Eric Ries wrote an article for TechCrunch last week, talking about racism and meritocracy among Silicon Valley entrepreneurs. It's a good article; you should read it and then come back.
Although I mostly agree with him, Ries undermines his argument with a statistical bait-and-switch: he starts out talking about race, but most of the article (and the slide deck he refers to) are about gender. Unfortunately, for both his argument and the world, the race gap is bigger than the gender gap, and it is compounded because racial minorities, unlike women, are minorities.
To quantify the size of the gap, I use data from Academically Adrift, a recent book that reports the results from the Collegiate Learning Assessment (CLA) database, collected by the Council for Aid to Education, "a national nonprofit organization ... established in 1952 to advance corporate support of education and to conduct policy research on higher education..."
Here is a description of the CLA:
"The CLA consists of three types of prompts within two types of task: the Performance Task and the Analytic Writing Task...The Analytic Writing Task includes a pair of prompts called Make-an-Argument and Critique-an-Argument.
"The CLA uses direct measures of skills in which students perform cognitively demanding tasks... All CLA measures are administered online and contain open-ended prompts that require constructed responses. There are no multiple-choice questions. The CLA tasks require that students integrate critical thinking and written communication skills. The holistic integration of these skills on the CLA tasks mirrors the requirements of serious thinking and writing tasks faced in life outside of the classroom. "This is not your father's SAT. The exam simulates realistic workplace tasks and assesses skills that are relevant to many jobs, including (maybe especially) entrepreneurship.
On this assessment, the measured differences between black and white college students are stark. For white college students, the mean and standard deviation are 1170 ± 179. For black students, they are 995 ± 167.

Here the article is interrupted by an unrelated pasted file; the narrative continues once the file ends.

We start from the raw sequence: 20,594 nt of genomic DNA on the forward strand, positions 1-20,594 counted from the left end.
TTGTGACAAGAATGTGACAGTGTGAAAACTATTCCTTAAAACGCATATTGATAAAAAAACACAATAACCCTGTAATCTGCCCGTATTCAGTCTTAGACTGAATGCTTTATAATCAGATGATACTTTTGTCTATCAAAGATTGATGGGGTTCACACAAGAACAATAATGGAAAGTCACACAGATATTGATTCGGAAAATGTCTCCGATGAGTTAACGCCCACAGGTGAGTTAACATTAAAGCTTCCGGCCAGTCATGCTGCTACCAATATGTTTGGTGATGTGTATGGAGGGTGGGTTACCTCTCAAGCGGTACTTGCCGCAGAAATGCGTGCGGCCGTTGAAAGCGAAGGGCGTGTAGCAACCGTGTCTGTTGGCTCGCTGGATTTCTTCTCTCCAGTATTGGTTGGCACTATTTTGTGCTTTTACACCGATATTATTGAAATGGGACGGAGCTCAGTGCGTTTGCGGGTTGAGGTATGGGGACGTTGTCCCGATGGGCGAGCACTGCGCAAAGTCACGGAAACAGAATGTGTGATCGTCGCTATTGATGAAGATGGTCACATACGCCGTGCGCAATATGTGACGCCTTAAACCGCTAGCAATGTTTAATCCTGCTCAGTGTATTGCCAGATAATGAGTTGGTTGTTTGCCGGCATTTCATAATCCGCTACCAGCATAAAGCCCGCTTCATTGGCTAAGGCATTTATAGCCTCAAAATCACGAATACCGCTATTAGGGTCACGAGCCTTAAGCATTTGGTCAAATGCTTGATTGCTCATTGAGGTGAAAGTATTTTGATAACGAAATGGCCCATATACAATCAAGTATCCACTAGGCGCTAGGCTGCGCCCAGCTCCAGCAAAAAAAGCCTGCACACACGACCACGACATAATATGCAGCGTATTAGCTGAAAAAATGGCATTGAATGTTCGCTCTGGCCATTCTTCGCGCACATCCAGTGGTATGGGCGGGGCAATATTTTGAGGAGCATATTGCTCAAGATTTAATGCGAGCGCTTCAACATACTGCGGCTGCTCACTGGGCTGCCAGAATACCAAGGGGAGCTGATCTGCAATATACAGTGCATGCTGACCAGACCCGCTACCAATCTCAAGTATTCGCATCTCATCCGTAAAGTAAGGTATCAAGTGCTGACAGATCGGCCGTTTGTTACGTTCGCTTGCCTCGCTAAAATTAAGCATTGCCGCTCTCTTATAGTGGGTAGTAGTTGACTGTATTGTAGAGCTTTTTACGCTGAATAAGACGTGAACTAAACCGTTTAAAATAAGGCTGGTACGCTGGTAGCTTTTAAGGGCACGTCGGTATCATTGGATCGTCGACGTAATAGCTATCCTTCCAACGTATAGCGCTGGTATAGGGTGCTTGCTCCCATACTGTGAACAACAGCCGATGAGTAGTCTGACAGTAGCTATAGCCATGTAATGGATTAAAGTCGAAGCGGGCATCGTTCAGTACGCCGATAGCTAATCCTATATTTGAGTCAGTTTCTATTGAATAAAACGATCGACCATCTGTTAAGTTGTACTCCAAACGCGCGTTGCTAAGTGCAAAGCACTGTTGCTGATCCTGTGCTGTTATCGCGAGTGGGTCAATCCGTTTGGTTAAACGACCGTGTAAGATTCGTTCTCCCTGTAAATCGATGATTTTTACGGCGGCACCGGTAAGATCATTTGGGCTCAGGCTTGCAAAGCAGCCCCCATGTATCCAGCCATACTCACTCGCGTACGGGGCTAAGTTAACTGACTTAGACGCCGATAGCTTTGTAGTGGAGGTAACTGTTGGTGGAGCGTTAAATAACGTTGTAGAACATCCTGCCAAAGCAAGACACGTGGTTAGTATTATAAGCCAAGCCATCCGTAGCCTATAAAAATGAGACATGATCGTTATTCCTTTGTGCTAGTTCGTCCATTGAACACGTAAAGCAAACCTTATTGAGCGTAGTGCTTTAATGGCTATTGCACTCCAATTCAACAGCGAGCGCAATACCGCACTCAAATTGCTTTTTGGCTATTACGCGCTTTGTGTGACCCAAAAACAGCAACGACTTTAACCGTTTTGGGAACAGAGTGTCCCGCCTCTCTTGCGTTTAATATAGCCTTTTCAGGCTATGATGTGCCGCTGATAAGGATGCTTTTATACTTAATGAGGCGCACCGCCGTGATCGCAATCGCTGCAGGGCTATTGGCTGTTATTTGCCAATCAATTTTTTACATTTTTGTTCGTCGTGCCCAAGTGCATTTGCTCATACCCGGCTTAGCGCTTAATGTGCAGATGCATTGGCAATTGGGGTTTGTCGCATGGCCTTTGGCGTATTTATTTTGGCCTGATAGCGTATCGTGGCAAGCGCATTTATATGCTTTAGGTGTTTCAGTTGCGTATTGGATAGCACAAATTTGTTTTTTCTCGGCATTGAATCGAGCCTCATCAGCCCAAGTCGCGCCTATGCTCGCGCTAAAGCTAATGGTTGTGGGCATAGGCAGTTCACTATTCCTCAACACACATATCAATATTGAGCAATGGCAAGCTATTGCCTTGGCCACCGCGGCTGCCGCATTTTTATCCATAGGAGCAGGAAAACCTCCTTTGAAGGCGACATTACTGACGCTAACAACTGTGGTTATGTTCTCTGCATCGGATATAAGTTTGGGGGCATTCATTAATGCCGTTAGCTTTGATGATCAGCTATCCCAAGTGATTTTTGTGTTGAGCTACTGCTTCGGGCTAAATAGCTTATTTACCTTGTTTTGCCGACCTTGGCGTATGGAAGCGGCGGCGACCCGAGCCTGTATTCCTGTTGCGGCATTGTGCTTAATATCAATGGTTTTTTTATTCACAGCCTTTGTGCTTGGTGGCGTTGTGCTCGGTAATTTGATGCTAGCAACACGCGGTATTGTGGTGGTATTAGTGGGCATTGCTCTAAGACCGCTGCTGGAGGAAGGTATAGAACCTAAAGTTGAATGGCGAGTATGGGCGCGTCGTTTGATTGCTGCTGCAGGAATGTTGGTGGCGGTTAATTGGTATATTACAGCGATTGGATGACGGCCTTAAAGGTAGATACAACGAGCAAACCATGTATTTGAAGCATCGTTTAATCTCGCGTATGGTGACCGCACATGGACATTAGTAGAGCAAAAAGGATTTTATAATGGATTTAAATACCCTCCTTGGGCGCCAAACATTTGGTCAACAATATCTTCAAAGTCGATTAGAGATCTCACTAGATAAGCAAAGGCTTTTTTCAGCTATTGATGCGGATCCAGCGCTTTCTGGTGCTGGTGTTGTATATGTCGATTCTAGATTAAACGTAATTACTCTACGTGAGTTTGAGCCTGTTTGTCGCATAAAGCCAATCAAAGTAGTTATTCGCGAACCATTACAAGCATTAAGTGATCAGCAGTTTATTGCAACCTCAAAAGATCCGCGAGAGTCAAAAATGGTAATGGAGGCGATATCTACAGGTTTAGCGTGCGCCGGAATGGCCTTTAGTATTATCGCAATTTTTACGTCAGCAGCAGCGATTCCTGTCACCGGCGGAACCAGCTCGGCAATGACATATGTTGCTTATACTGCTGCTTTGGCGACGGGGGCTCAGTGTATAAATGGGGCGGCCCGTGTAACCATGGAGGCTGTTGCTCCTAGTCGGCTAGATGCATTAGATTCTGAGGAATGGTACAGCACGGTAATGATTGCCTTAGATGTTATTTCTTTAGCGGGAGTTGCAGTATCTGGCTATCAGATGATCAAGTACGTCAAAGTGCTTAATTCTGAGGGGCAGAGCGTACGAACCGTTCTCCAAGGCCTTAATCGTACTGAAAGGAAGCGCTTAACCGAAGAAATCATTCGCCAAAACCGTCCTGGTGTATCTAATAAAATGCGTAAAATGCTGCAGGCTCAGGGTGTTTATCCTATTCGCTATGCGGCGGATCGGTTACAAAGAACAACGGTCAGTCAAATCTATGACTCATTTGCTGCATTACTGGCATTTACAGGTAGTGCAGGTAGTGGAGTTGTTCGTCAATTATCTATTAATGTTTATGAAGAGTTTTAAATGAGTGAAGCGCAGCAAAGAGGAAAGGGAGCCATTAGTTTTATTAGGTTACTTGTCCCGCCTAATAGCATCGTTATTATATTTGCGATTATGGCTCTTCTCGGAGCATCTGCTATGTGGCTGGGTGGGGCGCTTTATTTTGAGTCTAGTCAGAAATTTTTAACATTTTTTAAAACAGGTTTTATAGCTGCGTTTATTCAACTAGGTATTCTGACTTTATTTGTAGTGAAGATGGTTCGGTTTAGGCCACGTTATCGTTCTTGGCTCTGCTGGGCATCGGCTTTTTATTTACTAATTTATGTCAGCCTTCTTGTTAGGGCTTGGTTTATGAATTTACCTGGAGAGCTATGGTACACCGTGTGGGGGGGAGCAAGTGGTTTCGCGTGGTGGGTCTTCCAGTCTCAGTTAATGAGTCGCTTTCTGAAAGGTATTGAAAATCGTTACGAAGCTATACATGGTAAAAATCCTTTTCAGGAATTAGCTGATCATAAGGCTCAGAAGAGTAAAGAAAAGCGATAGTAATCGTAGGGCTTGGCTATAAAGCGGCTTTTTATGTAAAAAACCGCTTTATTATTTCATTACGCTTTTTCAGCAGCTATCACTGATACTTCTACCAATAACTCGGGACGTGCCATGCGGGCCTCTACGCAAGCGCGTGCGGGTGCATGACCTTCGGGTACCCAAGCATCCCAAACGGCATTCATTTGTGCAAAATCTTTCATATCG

To get a sense of what that difference looks like, suppose there are just two groups, which I call "blue" and "green" as a reminder that I am presenting an abstract model and not a realistic description. This figure shows Gaussian distributions with the parameters reported in Academically Adrift:
The difference in means is 175 points, which is about one standard deviation. If we select people from the upper tail, the majority are blue. But the situation is even worse if greens are a minority. If greens make up 20% of the population, the picture looks like this:
The fraction of greens in the upper tail is even smaller. If, as Ries suggests, "Here in Silicon Valley, we’re looking for the absolute best and brightest, the people far out on the tail end of aptitude," the number of greens in that tail is very small.
How small? That depends on where we draw the line. If we select people who score above 1200, which includes 37% of the population, we get 6% greens (remember that they are 20% of the hypothetical population). Above 1300 the proportion of greens is 3%, and above 1400 only 2%.
And that's not very "far out on the tail end of aptitude." Above 1500, we are still talking about 3% of the general population, but more than 99% of them are blue. So in this hypothetical world of blues and greens, perfect meritocracy does not lead to proportional representation.
Ries suggests that blind screening of applicants might help. I think the system he proposes is a good idea, because it improves fairness and also the perception of fairness. But if the racial gap in Y Combinator's applicant pool is similar to the racial gap in CLA scores, making the selection process more meritocratic won't make a big difference.
These numbers are bad. I'm sorry to be reporting them, and if I know the Internet, some people are going to call me a racist for doing it. But I didn't make them up, and I'm pretty sure I did the math right. Of course, you are welcome to disagree with my conclusions.
Here are some of the objections I expect:
1) The CLA does not capture the full range of skills successful entrepreneurs need.
Of course it doesn't; no test could. But I chose the CLA because I think it assesses thinking skills better than other standardized tests, and because the database includes "over 200,000 student results across hundreds of colleges." I can't think of a better way to estimate the magnitude of the racial gap in the applicant pool.
2) The application process is biased against racial minorities and women.
The statistics I am reporting here, and my analysis of them, don't say anything about whether or not the application process is biased. But they do suggest (a) We should not assume that because racial minorities are underrepresented among Silicon Valley entrepreneurs, racial bias explains a large part of the effect, and (b) We should not assume that eliminating bias from the process will have a large effect.
Of course, trying to eliminate bias is the right thing to do, whether the effect is big or small.
NOTE: The range of scores for the CLA was capped at 1600 until 2007, which changed the shape of the distribution at the high end. For those years, the Gaussian distributions in the figures are not exactly right, but I don't think it affects my analysis much. Since 2007, scores are no longer capped, but I don't know what the tail of the distribution looks like now.
EDIT 11-28-11: I revised a few sentences to clarify whether I was talking about representation or absolute numbers. The fraction of greens in the population affects the absolute numbers in the tail but not their representation.